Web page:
April showers may bring May flowers, but you can also expect a storm of new movies. Mythological warriors, spoofed superheroes, and the return of a horror icon are all on the to-do list for the month. It’s one more step toward the $20 million explosions of the summer movie season, so jump up and down and say to yourself, “Hollywood loves me!”
Clash of the Titans (April 1)
Perseus and the rest of the Greek mythological crew make yet another appearance in only a couple of months (see Percy Jackson & the Olympians). Busy bees, they are. Only this time Perseus doesn’t stop a war of the gods…he leads it.
Hades, god of the underworld, is intent on seizing power from Zeus and unleashing his unholy wrath on the world in this loose remake of the 1981 original. Perseus says no-go to that plan though, and along with a band of warriors, sets out to defeat Hades and preserve Zeus’s position in the firmament. But can Perseus, who was born of a god but raised as a man, fulfill his destiny and find his own power to succeed? Who knows, but with Sam Worthington, Liam Neeson, and Ralph Fiennes, it should be worth the effort to find out.
Rated PG-13 for fantasy action violence, some frightening images, and brief sensuality.
Date Night (April 9)
A romantic action comedy, kind of an odd pairing there, but that’s apparently what Date Night is supposed to be. Steve Carell and Tina Fey star as a married couple who unwittingly get caught up in a case of mistaken identity, and much to their dismay they end up on the run from gun-wielding bad guys who are looking for money owed them.
Director Shawn Levy’s body of work is not overly impressive, with Cheaper by the Dozen and Night at the Museum at the top of his list of accomplishments, but this one looks like it might be a step forward in his career. Shenanigans will no doubt ensue, and hopefully laughs will come with them. With Carell and Fey around to keep things lively, Date Night should be the perfect film for a date night.
Rated PG-13 for sexual and crude content throughout, language, some violence and a drug reference.
Kick-Ass (April 16)
Based on the best-selling comic book by Mark Millar and John Romita Jr., Kick-Ass is all about a high school student who takes his obsession with superheroes one step too far: He becomes one. The only problem is that he doesn’t have any superpowers. No matter. He’ll just go Batman style. Batman’s the only realistic superhero, anyway.
The comic book is a sensation. “Move over, Superman!” That sort of thing. Director Matthew Vaughn is relatively new to the scene, but his previous two films-Layer Cake and Stardust-were inspired efforts. Aaron Johnson stars at the titular hero, Mark Strong (Lord Blackwood for you Sherlock Holmes fans) steps up to the play the evil druglord, and Nicolas Cage makes an appearance as an ex-cop who trains his 11-year-old daughter to become the vigilante Hit-Girl. Sounds like gold.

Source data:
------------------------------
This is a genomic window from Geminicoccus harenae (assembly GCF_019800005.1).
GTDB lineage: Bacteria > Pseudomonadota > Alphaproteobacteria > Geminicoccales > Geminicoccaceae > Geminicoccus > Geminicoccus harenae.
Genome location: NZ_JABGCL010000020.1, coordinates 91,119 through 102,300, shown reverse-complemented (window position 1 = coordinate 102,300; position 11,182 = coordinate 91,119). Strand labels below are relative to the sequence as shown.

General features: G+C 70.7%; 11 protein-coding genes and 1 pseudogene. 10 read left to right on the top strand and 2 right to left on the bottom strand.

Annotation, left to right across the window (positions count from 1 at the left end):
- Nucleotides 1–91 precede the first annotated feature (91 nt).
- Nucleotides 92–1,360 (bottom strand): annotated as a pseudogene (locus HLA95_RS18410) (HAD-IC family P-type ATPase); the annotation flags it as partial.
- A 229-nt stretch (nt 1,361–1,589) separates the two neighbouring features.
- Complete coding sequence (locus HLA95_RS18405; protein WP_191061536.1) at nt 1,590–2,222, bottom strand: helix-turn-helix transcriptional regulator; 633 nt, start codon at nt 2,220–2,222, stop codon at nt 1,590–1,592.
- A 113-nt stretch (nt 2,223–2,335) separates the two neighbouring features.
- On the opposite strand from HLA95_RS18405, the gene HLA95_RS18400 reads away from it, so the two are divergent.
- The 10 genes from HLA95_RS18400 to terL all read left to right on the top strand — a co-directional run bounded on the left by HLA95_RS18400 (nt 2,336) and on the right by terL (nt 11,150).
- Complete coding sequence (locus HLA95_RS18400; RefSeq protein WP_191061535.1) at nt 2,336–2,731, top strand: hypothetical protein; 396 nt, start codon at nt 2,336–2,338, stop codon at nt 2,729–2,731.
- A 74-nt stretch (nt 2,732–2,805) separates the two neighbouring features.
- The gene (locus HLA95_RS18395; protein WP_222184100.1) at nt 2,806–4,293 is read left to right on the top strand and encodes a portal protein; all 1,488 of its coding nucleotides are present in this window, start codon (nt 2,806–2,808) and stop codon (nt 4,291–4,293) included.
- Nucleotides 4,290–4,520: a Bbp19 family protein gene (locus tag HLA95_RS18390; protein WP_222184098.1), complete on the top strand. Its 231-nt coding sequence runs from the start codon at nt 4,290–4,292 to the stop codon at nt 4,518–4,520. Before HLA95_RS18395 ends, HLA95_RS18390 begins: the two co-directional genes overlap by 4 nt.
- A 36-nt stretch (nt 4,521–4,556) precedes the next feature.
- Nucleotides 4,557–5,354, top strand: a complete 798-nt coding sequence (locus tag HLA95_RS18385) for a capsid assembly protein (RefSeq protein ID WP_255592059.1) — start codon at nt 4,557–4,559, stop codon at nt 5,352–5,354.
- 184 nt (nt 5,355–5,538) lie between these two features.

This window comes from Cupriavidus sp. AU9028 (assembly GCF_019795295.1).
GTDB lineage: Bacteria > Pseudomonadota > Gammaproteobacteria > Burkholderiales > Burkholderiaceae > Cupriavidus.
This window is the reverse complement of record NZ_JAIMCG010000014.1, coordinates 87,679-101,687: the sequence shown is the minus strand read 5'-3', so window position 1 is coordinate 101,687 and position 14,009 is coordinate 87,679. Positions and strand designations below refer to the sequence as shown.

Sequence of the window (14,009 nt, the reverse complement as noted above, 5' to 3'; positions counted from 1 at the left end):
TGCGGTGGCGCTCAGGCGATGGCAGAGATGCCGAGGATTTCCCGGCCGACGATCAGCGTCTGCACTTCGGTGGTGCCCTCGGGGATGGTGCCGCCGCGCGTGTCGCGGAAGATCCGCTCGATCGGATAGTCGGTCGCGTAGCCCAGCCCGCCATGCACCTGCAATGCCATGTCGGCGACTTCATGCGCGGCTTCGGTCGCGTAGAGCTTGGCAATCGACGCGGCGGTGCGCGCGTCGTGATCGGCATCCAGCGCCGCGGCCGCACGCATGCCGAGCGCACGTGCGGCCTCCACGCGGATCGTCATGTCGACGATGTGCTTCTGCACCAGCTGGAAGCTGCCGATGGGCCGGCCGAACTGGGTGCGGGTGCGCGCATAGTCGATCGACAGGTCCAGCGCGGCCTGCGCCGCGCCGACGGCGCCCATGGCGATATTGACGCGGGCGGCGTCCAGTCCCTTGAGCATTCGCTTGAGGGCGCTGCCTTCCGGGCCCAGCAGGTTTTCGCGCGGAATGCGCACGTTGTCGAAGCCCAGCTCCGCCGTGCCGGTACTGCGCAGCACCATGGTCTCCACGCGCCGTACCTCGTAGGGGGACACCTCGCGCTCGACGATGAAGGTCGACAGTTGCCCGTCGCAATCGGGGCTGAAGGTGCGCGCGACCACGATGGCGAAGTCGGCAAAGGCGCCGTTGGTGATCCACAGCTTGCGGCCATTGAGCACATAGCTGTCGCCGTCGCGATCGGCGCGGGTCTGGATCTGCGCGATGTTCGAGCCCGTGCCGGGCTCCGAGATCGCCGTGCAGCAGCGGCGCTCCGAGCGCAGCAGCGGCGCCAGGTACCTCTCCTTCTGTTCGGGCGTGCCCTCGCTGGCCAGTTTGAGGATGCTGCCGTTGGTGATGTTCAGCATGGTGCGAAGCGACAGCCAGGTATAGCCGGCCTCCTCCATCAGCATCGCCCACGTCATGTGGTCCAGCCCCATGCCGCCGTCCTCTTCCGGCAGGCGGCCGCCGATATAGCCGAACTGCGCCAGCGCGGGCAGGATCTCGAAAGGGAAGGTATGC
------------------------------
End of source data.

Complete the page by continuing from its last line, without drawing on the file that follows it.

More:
Rated R for strong brutal violence throughout, pervasive language, sexual content, nudity and some drug use – some involving children.
The Girl with the Dragon Tattoo (April 16)
The late Swedish author Stieg Larsson passed away in 2004, but not before writing three as-of-his-death unpublished novels that posthumously went to press and sold over seven million copies. The story has now been movie-ized (not a word, but whatever), bringing the phenomenon to the big screen. Originally released in Sweden in February of 2009, the film has since been sold to 25 countries. Reviews are overwhelmingly positive, with Roger Ebert giving it four stars and making the interesting statement that it’s a “compelling thriller to begin with, but it adds the rare quality of having a heroine more fascinating than the story.”
Speaking of that heroine, the story centers around the-you guessed it-girl with the dragon tattoo, a computer hacker who teams up with a middle-aged journalist to investigate the disappearance of Harriet Vanger. The deeper they go, the more serious things get, however, and the two realize that the secretive Vanger clan may be more dangerous than they realize.
The buzz around this film is incredible, but be prepared to read. Subtitles, homies.
This film has not been rated by the MPAA.
A Nightmare on Elm Street (April 30)
“Five, Six, Grab your cru-ci-fix.”
Freddy’s back (not that he hasn’t been back plenty of times before) in this remake of A Nightmare on Elm Street. Franchise reboots seem to be all the rage these days, and why not? The art of filmmaking changes over time (along with the technology that goes with it) and films made 20 or 30 years ago may not be accessible to today’s generation.
Robert Englund (the original Freddy for you newbies) is nowhere to be found in this one, but it appears to be well done and the story seems ripe for a re-imagining. In fact, the cast is full of a bunch of nobodies, but hey, that’s par for the course for the series so we’ll just call it an adherence to tradition.
For those unfamiliar with the storyline, the horribly disfigured Freddy Kreuger has a penchant for terrorizing-and occasionally murdering-teenagers in their sleep. Everything’s cool so long as they can stay awake, but once they drift off…well, sucks for them.
This film has not yet been rated by the MPAA.